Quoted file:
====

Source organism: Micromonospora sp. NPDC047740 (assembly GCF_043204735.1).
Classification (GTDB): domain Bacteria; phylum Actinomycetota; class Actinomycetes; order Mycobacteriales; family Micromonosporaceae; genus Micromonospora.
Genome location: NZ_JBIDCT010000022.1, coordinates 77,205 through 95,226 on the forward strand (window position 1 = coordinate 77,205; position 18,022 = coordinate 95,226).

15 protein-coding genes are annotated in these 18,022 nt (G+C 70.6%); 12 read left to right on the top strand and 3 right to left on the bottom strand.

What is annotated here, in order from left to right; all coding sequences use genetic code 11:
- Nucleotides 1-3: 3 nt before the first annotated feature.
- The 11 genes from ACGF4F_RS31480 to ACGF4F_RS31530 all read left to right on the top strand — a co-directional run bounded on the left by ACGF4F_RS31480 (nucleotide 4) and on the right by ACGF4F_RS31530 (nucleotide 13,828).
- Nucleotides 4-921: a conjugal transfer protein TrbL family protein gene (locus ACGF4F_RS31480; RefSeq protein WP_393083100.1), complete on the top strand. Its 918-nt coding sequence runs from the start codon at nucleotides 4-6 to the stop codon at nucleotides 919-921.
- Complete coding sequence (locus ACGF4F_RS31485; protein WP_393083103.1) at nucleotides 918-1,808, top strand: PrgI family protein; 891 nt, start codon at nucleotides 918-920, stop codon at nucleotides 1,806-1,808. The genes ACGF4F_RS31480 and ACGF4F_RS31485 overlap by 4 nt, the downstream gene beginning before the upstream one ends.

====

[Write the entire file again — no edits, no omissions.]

Source organism: Micromonospora sp. NPDC047740 (assembly GCF_043204735.1).
Classification (GTDB): domain Bacteria; phylum Actinomycetota; class Actinomycetes; order Mycobacteriales; family Micromonosporaceae; genus Micromonospora.
Genome location: NZ_JBIDCT010000022.1, coordinates 77,205 through 95,226 on the forward strand (window position 1 = coordinate 77,205; position 18,022 = coordinate 95,226).

15 protein-coding genes are annotated in these 18,022 nt (G+C 70.6%); 12 read left to right on the top strand and 3 right to left on the bottom strand.

What is annotated here, in order from left to right; all coding sequences use genetic code 11:
- Nucleotides 1-3: 3 nt before the first annotated feature.
- The 11 genes from ACGF4F_RS31480 to ACGF4F_RS31530 all read left to right on the top strand — a co-directional run bounded on the left by ACGF4F_RS31480 (nucleotide 4) and on the right by ACGF4F_RS31530 (nucleotide 13,828).
- Nucleotides 4-921: a conjugal transfer protein TrbL family protein gene (locus ACGF4F_RS31480; RefSeq protein WP_393083100.1), complete on the top strand. Its 918-nt coding sequence runs from the start codon at nucleotides 4-6 to the stop codon at nucleotides 919-921.
- Complete coding sequence (locus ACGF4F_RS31485; protein WP_393083103.1) at nucleotides 918-1,808, top strand: PrgI family protein; 891 nt, start codon at nucleotides 918-920, stop codon at nucleotides 1,806-1,808. The genes ACGF4F_RS31480 and ACGF4F_RS31485 overlap by 4 nt, the downstream gene beginning before the upstream one ends.